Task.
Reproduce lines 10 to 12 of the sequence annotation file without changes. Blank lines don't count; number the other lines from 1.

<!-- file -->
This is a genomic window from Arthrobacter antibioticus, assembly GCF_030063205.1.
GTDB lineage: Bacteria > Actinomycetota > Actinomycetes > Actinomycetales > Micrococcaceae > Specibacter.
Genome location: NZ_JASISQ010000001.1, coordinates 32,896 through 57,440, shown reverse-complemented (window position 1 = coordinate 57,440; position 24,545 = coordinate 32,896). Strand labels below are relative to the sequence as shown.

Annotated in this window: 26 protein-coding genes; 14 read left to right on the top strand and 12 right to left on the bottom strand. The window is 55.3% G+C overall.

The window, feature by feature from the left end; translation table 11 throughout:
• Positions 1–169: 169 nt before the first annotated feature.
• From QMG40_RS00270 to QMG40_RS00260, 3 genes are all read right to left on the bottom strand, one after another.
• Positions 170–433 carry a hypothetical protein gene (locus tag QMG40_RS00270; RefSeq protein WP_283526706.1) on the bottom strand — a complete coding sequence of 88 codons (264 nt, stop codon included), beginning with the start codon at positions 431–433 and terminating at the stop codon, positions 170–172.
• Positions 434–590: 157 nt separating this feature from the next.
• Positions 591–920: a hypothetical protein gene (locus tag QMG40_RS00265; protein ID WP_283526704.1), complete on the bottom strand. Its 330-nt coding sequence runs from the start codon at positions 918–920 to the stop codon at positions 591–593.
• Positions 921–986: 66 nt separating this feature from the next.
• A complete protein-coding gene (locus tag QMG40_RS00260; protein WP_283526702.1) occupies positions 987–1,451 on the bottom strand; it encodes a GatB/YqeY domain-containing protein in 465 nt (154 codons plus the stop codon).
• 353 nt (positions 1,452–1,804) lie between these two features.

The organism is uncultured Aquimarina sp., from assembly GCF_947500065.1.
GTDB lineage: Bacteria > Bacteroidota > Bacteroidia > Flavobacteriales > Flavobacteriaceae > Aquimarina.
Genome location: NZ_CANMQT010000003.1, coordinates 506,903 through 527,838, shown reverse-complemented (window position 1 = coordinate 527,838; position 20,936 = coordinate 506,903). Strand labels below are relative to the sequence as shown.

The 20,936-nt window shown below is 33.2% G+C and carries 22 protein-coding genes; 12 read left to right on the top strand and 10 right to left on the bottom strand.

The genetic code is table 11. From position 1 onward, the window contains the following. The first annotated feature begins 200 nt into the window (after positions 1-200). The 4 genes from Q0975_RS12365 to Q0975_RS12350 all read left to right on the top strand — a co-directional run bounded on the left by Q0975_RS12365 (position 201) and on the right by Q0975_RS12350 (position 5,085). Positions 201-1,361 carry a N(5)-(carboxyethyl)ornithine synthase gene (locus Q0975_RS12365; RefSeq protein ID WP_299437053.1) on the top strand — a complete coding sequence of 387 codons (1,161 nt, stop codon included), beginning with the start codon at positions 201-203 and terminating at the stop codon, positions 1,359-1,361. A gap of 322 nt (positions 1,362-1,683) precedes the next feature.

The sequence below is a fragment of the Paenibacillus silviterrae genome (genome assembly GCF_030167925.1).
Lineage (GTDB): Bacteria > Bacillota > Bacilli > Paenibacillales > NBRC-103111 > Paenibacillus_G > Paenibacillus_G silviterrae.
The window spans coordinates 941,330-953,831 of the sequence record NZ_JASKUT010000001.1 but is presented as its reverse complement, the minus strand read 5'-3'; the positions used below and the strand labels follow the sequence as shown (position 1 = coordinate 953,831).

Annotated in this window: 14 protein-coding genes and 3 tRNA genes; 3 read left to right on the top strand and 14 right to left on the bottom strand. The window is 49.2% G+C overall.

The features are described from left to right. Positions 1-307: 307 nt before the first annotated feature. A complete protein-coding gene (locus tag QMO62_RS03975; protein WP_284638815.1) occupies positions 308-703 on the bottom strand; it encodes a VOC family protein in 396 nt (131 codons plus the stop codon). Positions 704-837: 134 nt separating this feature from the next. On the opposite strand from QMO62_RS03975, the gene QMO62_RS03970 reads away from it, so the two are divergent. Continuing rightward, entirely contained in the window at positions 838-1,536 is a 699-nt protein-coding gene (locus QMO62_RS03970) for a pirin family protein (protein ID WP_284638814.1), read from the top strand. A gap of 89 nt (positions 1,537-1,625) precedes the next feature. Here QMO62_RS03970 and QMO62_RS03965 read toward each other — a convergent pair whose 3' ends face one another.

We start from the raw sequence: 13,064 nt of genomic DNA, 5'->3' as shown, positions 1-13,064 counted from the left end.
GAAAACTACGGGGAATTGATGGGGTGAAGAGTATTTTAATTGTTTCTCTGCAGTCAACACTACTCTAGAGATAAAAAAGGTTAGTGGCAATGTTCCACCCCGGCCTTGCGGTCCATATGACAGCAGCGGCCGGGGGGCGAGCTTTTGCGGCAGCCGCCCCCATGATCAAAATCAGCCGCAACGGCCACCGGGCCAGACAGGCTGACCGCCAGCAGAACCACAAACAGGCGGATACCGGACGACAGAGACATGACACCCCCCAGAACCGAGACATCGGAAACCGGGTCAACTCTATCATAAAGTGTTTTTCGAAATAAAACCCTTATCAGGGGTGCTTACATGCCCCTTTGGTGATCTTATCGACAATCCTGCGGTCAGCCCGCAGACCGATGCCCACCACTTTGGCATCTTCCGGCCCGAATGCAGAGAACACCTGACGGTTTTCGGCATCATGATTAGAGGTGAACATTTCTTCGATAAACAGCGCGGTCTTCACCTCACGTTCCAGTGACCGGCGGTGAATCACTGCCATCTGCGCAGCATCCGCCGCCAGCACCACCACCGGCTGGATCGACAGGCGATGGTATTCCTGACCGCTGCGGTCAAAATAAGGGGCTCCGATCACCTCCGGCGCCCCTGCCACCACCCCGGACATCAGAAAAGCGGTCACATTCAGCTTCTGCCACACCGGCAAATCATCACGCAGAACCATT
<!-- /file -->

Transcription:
• Positions 591–920: a hypothetical protein gene (locus tag QMG40_RS00265; protein ID WP_283526704.1), complete on the bottom strand. Its 330-nt coding sequence runs from the start codon at positions 918–920 to the stop codon at positions 591–593.
• Positions 921–986: 66 nt separating this feature from the next.
• A complete protein-coding gene (locus tag QMG40_RS00260; protein WP_283526702.1) occupies positions 987–1,451 on the bottom strand; it encodes a GatB/YqeY domain-containing protein in 465 nt (154 codons plus the stop codon).